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Your Sunday Smile

I guess by now everybody knows that yesterday we lost Chuck Berry. Anybody with an interest in popular music knows what an important figure he was, so there's no point in running over that again (John Lennon said that it all started with Chuck Berry, and he wasn't far wrong). But like any other form of evolution, there's no clear cut moment when jazz, blues and gospel became rock and roll. Just as there's no set moment in time when you can point to dinosaurs becoming birds - rather a whole slew of intermediary fossils charting the progression over millennia - so it is with music. Chuck Berry - and Little Richard, and Elvis Presley, and Jerry Lee Lewis despite his different instrument - were all influenced by a formidable lady named Sister Rosetta Tharpe, and now seems as good a time as any to share a little music. So there's a couple of songs beneath the cut. If this doesn't make you smile today, it's a fair bet nothing will!






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( 6 fierce growls — Growl fiercely )
emeraldarrows
Mar. 20th, 2017 04:09 am (UTC)
I used to listen to Chuck Berry all the time as a kid. I've never heard of Sister Rosetta Tharpe, though, but I can definitely see the influence. Very cool!
swordznsorcery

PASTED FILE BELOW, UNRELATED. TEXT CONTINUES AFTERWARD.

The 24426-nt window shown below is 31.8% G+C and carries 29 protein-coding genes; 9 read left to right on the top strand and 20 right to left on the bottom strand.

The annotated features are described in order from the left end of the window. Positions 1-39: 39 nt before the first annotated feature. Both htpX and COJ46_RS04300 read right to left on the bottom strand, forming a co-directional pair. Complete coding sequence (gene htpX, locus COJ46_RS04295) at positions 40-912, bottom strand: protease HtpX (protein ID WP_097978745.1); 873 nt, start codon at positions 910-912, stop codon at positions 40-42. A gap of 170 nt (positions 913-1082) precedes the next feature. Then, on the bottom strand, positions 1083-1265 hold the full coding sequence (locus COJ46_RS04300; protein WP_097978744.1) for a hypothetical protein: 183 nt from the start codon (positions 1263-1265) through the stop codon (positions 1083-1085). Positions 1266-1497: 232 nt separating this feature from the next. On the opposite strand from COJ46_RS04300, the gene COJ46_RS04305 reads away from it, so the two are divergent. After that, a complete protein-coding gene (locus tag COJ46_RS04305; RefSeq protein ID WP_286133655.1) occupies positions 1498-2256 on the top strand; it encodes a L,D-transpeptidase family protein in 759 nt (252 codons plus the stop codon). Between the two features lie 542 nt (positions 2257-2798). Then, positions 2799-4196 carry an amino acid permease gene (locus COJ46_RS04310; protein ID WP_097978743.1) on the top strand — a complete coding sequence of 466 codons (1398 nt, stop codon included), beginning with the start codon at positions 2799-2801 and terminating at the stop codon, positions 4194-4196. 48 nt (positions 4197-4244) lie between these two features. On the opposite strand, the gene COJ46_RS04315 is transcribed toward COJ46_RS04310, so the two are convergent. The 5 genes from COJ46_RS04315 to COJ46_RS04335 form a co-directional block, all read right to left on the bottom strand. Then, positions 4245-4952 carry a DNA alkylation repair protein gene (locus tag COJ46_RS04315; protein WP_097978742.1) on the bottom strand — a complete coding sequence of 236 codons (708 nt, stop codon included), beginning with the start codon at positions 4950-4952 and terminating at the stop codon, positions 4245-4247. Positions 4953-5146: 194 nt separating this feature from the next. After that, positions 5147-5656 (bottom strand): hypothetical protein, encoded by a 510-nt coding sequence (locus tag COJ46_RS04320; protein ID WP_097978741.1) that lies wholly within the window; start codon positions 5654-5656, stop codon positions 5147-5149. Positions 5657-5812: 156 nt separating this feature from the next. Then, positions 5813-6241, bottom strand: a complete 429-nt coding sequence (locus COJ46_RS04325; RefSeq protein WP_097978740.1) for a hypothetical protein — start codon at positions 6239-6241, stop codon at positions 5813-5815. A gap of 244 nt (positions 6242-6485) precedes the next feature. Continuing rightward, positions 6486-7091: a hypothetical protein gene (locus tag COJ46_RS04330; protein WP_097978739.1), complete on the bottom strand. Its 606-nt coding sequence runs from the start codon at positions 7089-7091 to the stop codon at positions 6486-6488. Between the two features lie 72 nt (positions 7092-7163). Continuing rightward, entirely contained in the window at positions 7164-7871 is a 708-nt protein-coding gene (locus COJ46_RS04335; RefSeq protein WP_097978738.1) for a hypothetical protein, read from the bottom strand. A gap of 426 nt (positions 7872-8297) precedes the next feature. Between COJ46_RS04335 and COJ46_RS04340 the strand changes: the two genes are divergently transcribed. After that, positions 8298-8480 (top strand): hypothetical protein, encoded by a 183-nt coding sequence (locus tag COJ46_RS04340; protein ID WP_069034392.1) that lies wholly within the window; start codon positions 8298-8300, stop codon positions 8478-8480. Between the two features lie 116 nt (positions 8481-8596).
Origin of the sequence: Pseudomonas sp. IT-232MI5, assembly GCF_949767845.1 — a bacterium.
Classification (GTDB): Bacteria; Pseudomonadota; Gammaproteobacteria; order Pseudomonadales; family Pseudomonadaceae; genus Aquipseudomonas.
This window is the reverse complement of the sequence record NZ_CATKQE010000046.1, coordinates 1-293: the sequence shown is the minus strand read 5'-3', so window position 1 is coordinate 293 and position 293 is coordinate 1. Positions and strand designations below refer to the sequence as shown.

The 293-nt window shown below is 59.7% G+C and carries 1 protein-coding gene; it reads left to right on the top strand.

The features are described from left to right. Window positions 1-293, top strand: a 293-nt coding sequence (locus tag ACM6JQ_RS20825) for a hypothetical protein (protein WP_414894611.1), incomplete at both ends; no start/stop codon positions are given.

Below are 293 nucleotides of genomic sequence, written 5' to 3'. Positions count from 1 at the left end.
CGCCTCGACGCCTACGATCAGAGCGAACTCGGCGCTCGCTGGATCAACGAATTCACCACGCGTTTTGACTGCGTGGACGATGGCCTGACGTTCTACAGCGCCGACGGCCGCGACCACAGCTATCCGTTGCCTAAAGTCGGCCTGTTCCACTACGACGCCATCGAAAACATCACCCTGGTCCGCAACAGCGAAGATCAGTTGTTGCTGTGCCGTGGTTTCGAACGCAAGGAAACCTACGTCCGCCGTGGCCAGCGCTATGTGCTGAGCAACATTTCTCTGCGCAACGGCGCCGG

Mar. 20th, 2017 08:30 am (UTC)
She mostly stayed within the sphere of gospel, which I think limited her fame somewhat. She didn't cross over into "white music" as much as Chuck Berry and Little Richard. Heck of a guitar talent though! :)
liadtbunny
Mar. 20th, 2017 03:56 pm (UTC)
Woah, she was a strong musician!
swordznsorcery
Mar. 20th, 2017 07:25 pm (UTC)
And a happy one too. :)
dimity_blue
Mar. 20th, 2017 04:38 pm (UTC)
I'd never heard of her until now, and now I'm surprised she's not better known.

And yes, I smiled. You can tell she really loved what she did.
swordznsorcery
Mar. 20th, 2017 07:28 pm (UTC)
I suspect her preference for gospel limited her fame. She tended to play "black music" to black people, whereas Chuck Berry and co crossed over, and consequently had a bigger audience. She's had a bit of a renaissance in the last ten years or so though, and there was a documentary film about her a while back, called "The Godmother Of Rock 'n' Roll". She certainly deserves greater recognition though. Few enough female guitar players as it is, let alone pioneering black ones!
( 6 fierce growls — Growl fiercely )

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